About a year and a half ago I was fighting fear while working on patience and compassion. I had a habit of taping papers all over my wall writing on them the crazy ramblings of a manic man. Every day I would wake up and look at the papers thinking they were wrong and rip them off the wall. I would throw them away and put up new papers to start all over again. The one paper that I left up had only one thing written on it. "Don't be afraid to jump off the bridge." It didn't seem to have anything to do with patience or compassion (at the time) but I liked it because it made me think of a time when I was little and I took a trip to Dale Hollow lake. I was up on the swinging bridge getting ready to jump off. It was about 20 feet up or so and being a kid I jumped right off. I thought about that lack of hesitation and fear. That is why I wrote that on the paper. I liked it because it made me think like a kid. I remember climbing trees when I was a kid without fear of falling. Of course I did fall a couple of times, breaking my right arm once, but even that wasn't enough to keep me from doing it again. Think about that. I know adults now who are afraid to lean up against a tree for fear that a snake or a bug will get on them. Such a simple sentence, "don't be afraid to jump off the bridge." Little did I know, that simple sentence would teach me about compassion, simplicity, and patience.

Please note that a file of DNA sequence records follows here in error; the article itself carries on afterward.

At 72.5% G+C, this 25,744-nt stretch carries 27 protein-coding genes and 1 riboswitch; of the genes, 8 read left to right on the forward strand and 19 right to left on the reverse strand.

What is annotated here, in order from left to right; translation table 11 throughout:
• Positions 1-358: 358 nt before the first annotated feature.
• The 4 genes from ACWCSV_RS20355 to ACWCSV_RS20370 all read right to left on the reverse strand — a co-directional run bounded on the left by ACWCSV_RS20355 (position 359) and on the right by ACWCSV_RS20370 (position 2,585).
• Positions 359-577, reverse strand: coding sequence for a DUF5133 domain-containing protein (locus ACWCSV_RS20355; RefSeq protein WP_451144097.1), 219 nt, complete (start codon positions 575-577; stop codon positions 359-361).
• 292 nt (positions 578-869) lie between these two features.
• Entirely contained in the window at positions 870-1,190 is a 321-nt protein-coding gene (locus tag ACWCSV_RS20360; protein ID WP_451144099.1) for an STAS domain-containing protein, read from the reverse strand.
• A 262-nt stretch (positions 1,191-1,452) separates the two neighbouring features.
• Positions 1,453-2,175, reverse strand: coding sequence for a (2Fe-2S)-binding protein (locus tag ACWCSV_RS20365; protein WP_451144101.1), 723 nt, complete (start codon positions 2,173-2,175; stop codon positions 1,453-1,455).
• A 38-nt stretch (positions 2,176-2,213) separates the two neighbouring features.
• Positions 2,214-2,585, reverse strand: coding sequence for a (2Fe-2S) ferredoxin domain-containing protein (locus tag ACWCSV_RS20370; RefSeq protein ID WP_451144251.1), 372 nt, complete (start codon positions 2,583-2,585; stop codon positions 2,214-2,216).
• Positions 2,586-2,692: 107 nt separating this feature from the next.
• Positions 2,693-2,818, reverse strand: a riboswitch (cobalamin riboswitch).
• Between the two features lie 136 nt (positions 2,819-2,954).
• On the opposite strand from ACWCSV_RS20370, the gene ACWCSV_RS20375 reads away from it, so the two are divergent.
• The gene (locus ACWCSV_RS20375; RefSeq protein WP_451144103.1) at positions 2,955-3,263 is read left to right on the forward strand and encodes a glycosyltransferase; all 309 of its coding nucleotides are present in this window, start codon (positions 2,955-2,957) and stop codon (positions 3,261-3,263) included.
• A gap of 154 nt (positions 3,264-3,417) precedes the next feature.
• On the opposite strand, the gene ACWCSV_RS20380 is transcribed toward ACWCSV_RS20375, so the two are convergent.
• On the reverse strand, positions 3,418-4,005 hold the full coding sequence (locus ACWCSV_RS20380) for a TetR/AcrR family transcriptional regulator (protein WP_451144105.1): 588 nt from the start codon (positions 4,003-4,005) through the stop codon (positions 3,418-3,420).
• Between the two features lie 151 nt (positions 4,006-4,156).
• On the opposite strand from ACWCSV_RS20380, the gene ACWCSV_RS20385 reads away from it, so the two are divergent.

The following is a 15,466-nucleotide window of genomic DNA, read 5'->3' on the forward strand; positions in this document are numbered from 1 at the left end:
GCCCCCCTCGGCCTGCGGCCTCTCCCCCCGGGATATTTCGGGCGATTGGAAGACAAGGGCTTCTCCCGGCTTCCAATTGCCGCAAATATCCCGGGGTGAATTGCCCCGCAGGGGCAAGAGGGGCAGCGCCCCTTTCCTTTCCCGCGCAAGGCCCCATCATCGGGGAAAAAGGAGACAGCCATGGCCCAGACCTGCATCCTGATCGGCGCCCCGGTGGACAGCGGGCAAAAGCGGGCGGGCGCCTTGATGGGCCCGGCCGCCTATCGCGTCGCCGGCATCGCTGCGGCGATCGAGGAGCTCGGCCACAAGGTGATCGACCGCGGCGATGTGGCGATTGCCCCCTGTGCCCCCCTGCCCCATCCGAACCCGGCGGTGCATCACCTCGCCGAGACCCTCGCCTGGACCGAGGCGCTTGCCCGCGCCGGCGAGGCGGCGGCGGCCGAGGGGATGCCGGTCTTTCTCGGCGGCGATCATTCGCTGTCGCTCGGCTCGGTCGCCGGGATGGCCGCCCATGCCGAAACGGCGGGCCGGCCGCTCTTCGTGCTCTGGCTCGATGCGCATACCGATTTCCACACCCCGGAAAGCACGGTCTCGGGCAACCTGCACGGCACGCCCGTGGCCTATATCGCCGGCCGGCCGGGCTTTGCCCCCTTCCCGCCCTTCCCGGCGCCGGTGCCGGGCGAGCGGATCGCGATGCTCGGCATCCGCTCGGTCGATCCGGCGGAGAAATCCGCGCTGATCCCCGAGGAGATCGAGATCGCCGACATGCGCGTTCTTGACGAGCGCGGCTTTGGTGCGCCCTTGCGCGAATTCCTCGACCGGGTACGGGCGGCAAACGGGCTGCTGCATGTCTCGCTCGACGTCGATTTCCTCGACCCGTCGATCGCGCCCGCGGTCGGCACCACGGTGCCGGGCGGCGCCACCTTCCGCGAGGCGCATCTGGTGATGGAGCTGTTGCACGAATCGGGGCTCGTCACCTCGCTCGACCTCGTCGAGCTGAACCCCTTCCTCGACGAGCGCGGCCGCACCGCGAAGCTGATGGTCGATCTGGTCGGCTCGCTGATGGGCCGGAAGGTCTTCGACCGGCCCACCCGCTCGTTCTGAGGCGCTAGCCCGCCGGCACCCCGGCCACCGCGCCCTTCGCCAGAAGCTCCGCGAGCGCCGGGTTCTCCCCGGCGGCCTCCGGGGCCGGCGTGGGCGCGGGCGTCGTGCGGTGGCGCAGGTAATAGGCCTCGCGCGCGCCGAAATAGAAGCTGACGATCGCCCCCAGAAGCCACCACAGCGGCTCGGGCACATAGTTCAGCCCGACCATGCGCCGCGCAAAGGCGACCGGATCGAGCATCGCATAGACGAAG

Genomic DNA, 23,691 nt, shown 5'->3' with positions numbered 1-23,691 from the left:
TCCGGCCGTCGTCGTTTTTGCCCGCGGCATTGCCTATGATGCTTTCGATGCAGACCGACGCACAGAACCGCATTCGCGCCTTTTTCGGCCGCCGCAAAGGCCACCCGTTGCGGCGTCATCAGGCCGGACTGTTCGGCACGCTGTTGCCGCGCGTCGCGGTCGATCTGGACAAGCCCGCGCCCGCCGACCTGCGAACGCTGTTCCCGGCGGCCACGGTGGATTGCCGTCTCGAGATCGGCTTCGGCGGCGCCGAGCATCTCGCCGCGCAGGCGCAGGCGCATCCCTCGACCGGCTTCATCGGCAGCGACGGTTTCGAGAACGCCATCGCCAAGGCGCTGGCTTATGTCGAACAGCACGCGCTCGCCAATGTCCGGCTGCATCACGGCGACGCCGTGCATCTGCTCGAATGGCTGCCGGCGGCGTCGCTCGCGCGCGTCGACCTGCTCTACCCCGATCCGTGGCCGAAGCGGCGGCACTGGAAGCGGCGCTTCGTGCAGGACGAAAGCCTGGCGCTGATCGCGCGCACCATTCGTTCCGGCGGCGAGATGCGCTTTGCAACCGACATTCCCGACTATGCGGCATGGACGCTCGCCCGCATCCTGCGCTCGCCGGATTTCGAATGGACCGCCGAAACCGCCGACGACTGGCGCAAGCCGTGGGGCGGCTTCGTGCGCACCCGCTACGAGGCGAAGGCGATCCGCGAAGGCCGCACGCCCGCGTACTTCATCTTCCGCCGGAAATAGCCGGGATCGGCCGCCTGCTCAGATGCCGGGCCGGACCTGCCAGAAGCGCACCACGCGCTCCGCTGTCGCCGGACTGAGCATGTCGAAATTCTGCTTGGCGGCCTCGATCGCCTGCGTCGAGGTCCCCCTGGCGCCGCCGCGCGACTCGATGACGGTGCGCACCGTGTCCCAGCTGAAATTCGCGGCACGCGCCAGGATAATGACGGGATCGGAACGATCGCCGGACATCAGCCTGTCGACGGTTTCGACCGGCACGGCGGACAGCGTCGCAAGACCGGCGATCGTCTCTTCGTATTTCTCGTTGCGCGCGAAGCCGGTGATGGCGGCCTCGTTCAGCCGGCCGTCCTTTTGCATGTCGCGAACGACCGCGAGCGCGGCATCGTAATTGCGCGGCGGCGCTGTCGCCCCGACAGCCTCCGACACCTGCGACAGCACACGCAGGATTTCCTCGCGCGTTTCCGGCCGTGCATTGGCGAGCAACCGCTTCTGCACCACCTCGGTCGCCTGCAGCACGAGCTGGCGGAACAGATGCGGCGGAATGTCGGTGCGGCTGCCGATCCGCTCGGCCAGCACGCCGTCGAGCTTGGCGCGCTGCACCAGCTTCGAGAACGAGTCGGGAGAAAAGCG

It happened one day when I was making the twelve hour trip back to Kentucky from Louisiana. I passed by a person on the interstate who was changing a tire. My heart told me to stop but I had about ten hours of that twelve hour drive left to go and I was afraid to stop because it would make my trip longer. But I remembered to jump off the bridge and I told myself that the next person I saw who need help I would stop no matter what and lend a hand. Sure enough about ten minutes later I see a guy hitch hiking. Now I know what you are thinking, but I made a promise to myself and God that I was going to do it. I passed him by at first because he was standing in the median and I was in the middle lane. I took the next exit and circled back around. I pulled over and he jumped in. I introduced myself and he did the same. His name was Greg and he smelled like he hadn't seen a shower in a while. I had some Popeye's chicken that I couldn't eat so I offered it to him. He accepted it, ate a few bites and put the rest of it in his little backpack. I asked him where he was going and he said "just take me to the next town." We got to talking and before I knew it I had passed up many exits where I could have dropped him off. He rode with me for six hours talking the whole time. I showed him pictures of my ex wife and he showed me pictures of his deceased wife. He said that after she passed away he had no reason to work anymore so he decided to set out on the road, living a simple life. The craziest thing was that he never asked me for anything. He never talked negatively, never talked about a worry, he just talked. I told him that I had daydreamed about going into an Amish community or living on the road like he was doing. I had just gotten divorced and I didn't really want to try that again. I had no purpose at the time and thought, hey, why not. He began to tell me tips on how to survive on the road. He said to make sure to be on a median before trying to get a ride so that someone could stop and pick you up. Also he said you are less likely to get hit by a vehicle. He told me of the times he had evaded the law by hiding in tall grass or whatever he could find that would give him shelter. He went on for a while giving me more and more tips. He was genuine, listened to what I said without interrupting, and gave me feedback that was appropriate for what I was saying. Sure that situation could have went either way but I learned a lot in that six hours. I learned about living on the road. Who knows, I may have to use that someday with our government. He taught me about simplicity. I learned that you can survive for years with only the clothes on your back and still be happy. I learned patience and compassion by not listening to music and not trying to drop him off the first chance I got. The point is you have to ask yourself "what did he have that we don't?"